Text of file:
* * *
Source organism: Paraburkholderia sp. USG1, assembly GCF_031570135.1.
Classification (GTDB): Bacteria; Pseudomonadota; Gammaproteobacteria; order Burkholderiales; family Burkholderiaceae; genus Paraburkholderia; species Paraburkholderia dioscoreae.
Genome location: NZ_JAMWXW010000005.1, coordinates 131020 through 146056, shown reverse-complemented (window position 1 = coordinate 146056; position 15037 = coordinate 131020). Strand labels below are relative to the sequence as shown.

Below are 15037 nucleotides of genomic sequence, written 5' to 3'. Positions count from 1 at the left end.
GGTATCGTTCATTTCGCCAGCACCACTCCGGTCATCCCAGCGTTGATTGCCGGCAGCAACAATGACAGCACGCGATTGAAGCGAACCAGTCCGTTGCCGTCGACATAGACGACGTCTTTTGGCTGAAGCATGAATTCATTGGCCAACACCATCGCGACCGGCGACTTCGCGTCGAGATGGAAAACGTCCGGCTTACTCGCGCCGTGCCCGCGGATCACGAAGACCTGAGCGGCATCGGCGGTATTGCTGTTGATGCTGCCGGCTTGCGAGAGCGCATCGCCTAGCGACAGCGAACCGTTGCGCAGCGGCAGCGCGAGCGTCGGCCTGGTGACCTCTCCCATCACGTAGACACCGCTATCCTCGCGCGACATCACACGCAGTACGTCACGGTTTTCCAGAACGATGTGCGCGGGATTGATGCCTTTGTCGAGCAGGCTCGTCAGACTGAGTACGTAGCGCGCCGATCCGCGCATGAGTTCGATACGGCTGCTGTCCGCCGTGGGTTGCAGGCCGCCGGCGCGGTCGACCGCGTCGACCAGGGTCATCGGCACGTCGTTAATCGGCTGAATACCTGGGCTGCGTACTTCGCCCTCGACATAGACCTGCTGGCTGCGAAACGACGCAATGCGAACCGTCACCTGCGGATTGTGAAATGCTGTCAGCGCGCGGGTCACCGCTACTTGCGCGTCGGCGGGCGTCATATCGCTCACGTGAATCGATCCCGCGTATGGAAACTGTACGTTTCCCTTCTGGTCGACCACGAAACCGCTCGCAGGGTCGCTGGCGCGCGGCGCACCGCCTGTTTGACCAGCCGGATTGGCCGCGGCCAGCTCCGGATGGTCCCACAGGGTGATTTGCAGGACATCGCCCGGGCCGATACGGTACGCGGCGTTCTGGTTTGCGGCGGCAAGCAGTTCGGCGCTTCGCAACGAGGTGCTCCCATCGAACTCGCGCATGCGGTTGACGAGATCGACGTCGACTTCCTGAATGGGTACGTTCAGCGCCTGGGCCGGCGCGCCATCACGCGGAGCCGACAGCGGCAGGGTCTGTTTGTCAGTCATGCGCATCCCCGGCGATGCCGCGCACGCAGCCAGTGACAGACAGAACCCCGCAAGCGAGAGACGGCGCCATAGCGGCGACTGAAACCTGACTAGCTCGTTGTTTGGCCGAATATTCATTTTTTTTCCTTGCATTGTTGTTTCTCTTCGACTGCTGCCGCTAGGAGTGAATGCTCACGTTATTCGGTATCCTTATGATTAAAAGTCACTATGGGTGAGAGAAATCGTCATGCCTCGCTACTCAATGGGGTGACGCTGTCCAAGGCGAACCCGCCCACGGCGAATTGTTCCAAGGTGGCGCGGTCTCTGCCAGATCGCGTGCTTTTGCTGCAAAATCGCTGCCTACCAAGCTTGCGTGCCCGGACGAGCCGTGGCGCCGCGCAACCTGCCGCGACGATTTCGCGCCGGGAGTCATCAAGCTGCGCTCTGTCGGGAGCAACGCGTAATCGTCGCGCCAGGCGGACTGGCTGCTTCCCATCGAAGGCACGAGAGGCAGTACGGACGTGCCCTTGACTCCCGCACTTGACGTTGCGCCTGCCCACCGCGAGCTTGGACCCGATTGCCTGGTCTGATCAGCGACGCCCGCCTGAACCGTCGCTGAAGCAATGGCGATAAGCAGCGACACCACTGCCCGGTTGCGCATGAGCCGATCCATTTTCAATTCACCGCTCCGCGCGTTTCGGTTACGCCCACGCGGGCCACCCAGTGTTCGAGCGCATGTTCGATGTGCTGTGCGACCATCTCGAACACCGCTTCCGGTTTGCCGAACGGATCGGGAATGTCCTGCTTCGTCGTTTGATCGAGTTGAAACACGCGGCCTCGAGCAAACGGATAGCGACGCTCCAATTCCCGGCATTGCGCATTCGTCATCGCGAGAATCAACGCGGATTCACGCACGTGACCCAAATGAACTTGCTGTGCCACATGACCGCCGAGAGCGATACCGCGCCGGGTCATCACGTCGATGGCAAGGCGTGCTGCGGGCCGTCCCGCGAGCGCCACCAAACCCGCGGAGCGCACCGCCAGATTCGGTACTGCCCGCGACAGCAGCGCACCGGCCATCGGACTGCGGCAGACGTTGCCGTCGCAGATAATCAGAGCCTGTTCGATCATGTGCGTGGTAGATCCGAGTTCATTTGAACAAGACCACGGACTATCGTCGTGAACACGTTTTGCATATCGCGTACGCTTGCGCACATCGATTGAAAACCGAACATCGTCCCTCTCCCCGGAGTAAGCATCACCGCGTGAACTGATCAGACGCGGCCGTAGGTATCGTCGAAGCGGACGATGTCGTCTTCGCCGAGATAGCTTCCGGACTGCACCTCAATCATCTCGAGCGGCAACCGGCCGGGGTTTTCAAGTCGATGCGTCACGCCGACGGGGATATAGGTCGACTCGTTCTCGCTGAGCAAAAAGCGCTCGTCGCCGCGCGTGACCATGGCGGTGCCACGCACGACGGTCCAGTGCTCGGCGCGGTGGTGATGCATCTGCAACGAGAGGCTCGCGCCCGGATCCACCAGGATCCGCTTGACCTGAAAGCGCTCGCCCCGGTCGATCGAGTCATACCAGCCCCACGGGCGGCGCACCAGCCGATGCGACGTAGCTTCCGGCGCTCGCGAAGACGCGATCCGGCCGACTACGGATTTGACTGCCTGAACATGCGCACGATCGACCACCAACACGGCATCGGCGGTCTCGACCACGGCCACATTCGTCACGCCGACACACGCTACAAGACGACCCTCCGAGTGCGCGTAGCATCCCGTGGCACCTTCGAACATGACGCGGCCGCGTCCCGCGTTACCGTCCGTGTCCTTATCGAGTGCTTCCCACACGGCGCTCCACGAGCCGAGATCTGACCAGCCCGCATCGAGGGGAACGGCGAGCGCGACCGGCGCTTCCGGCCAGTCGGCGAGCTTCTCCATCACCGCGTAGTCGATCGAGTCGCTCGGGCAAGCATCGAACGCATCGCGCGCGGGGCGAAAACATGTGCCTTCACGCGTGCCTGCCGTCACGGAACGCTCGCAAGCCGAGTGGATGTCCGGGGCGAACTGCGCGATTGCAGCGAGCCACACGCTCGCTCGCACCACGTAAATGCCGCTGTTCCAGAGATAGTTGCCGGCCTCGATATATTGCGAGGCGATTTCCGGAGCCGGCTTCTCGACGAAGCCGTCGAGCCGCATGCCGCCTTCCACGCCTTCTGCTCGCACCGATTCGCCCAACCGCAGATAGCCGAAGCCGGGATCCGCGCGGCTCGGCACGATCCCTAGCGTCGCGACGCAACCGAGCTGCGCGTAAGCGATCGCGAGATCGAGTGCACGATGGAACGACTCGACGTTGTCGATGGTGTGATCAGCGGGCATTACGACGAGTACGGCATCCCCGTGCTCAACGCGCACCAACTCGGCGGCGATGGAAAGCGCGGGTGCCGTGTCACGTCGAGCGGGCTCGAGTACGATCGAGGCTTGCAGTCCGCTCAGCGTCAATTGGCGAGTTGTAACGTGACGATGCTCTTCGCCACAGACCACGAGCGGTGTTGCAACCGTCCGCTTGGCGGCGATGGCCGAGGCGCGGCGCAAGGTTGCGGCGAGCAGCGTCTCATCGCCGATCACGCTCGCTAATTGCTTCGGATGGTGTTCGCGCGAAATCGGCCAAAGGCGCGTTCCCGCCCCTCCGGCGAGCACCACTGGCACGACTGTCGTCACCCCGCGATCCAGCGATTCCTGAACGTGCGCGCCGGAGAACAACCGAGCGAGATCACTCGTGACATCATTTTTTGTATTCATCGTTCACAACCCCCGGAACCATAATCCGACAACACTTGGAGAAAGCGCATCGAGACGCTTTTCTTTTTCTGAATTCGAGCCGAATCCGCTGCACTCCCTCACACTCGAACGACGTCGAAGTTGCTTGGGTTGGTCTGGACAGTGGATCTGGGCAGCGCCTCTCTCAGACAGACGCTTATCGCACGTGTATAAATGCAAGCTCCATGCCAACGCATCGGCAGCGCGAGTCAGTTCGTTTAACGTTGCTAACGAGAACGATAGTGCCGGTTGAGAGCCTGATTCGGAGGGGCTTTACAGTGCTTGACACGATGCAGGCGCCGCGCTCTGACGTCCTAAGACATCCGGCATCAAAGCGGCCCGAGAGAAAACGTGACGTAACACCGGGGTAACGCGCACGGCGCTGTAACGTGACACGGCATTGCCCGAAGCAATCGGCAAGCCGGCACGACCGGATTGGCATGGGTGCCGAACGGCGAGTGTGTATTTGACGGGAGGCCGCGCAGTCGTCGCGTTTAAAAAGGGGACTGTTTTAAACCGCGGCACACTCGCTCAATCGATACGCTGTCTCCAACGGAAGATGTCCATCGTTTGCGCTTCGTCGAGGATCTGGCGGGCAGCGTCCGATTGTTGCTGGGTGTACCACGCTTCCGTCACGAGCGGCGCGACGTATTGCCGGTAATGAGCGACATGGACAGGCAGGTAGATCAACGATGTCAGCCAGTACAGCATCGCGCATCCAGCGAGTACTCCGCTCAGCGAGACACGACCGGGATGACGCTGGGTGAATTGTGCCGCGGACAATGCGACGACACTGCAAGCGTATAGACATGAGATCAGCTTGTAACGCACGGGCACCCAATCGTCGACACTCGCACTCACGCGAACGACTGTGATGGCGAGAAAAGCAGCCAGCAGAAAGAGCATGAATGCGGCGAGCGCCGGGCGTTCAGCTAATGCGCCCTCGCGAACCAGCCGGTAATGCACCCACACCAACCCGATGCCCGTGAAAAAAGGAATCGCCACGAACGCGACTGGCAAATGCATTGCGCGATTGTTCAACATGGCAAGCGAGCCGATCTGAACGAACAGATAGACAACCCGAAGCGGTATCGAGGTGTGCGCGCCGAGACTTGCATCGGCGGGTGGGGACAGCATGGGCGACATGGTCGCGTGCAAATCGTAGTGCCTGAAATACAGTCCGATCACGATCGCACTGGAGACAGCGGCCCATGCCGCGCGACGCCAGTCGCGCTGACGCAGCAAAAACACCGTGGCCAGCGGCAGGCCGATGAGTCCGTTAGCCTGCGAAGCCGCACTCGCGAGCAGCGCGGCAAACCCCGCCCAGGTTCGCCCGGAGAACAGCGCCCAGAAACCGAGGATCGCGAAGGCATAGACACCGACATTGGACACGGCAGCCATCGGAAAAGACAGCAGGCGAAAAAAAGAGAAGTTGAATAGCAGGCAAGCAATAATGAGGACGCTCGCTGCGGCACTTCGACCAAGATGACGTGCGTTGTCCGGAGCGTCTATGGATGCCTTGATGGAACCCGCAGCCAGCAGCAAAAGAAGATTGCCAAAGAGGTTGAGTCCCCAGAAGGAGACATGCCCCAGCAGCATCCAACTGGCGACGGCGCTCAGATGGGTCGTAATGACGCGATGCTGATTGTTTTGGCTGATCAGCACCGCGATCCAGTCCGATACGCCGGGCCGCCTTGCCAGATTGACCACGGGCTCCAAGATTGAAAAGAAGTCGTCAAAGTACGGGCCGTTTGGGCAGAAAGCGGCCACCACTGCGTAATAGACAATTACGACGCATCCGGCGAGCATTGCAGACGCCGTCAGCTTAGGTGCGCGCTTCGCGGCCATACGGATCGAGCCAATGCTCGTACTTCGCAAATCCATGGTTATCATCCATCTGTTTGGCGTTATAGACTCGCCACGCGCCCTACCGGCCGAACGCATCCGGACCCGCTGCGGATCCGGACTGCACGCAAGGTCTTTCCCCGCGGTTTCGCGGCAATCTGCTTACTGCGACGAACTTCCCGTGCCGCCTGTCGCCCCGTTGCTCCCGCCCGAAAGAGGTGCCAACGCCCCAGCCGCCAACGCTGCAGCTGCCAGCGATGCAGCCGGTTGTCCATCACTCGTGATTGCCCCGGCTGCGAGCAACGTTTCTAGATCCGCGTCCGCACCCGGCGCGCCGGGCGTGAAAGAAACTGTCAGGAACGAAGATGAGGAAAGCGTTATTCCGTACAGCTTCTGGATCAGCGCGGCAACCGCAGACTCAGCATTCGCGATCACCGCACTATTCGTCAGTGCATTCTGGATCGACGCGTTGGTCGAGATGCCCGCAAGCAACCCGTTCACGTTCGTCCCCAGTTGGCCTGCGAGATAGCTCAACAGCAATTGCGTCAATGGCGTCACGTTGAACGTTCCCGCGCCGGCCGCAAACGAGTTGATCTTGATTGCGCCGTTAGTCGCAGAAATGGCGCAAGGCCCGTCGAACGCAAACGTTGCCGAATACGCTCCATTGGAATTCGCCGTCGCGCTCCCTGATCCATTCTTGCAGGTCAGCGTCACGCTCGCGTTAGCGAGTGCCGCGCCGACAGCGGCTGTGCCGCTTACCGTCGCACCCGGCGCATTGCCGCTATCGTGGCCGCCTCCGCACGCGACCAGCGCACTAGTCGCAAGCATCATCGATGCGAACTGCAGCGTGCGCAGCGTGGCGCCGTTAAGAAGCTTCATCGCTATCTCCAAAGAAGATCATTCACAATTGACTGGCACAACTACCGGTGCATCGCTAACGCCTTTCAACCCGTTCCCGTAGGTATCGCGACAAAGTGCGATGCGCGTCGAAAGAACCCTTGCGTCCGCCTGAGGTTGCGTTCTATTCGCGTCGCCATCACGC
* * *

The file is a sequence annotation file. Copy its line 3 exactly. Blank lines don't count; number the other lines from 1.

Genome location: NZ_JAMWXW010000005.1, coordinates 131020 through 146056, shown reverse-complemented (window position 1 = coordinate 146056; position 15037 = coordinate 131020). Strand labels below are relative to the sequence as shown.